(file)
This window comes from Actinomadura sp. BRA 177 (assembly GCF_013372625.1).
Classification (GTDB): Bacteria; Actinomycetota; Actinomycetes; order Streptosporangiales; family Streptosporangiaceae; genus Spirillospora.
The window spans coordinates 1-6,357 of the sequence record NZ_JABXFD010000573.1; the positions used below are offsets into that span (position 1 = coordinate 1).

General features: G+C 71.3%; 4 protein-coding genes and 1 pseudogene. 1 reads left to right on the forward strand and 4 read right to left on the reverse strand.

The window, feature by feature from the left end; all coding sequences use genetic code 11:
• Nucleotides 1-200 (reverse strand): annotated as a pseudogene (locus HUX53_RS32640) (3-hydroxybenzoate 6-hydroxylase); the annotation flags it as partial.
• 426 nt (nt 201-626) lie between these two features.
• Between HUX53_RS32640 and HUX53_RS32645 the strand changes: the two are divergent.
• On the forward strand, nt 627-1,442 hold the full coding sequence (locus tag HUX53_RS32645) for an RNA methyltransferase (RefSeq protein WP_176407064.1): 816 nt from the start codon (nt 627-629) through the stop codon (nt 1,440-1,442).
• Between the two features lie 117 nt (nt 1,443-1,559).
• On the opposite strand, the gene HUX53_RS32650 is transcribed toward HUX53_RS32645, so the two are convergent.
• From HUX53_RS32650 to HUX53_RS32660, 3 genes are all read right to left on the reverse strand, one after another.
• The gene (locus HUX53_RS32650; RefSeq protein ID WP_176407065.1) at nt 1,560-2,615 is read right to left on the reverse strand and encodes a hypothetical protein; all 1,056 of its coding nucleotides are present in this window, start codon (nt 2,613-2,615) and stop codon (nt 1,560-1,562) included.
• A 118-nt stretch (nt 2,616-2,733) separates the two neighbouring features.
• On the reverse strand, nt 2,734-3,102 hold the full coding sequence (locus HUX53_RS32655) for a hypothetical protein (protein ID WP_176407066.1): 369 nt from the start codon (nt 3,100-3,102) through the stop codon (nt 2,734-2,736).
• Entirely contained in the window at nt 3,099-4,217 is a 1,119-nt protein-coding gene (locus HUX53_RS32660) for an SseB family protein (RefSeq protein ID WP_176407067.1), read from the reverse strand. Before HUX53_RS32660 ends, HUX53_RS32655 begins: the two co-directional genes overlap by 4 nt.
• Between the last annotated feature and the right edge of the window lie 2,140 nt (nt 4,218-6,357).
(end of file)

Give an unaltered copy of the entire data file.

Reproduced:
This window comes from Actinomadura sp. BRA 177 (assembly GCF_013372625.1).
Classification (GTDB): Bacteria; Actinomycetota; Actinomycetes; order Streptosporangiales; family Streptosporangiaceae; genus Spirillospora.
The window spans coordinates 1-6,357 of the sequence record NZ_JABXFD010000573.1; the positions used below are offsets into that span (position 1 = coordinate 1).

General features: G+C 71.3%; 4 protein-coding genes and 1 pseudogene. 1 reads left to right on the forward strand and 4 read right to left on the reverse strand.

The window, feature by feature from the left end; all coding sequences use genetic code 11:
• Nucleotides 1-200 (reverse strand): annotated as a pseudogene (locus HUX53_RS32640) (3-hydroxybenzoate 6-hydroxylase); the annotation flags it as partial.
• 426 nt (nt 201-626) lie between these two features.
• Between HUX53_RS32640 and HUX53_RS32645 the strand changes: the two are divergent.
• On the forward strand, nt 627-1,442 hold the full coding sequence (locus tag HUX53_RS32645) for an RNA methyltransferase (RefSeq protein WP_176407064.1): 816 nt from the start codon (nt 627-629) through the stop codon (nt 1,440-1,442).
• Between the two features lie 117 nt (nt 1,443-1,559).
• On the opposite strand, the gene HUX53_RS32650 is transcribed toward HUX53_RS32645, so the two are convergent.
• From HUX53_RS32650 to HUX53_RS32660, 3 genes are all read right to left on the reverse strand, one after another.
• The gene (locus HUX53_RS32650; RefSeq protein ID WP_176407065.1) at nt 1,560-2,615 is read right to left on the reverse strand and encodes a hypothetical protein; all 1,056 of its coding nucleotides are present in this window, start codon (nt 2,613-2,615) and stop codon (nt 1,560-1,562) included.
• A 118-nt stretch (nt 2,616-2,733) separates the two neighbouring features.
• On the reverse strand, nt 2,734-3,102 hold the full coding sequence (locus HUX53_RS32655) for a hypothetical protein (protein ID WP_176407066.1): 369 nt from the start codon (nt 3,100-3,102) through the stop codon (nt 2,734-2,736).
• Entirely contained in the window at nt 3,099-4,217 is a 1,119-nt protein-coding gene (locus HUX53_RS32660) for an SseB family protein (RefSeq protein ID WP_176407067.1), read from the reverse strand. Before HUX53_RS32660 ends, HUX53_RS32655 begins: the two co-directional genes overlap by 4 nt.
• Between the last annotated feature and the right edge of the window lie 2,140 nt (nt 4,218-6,357).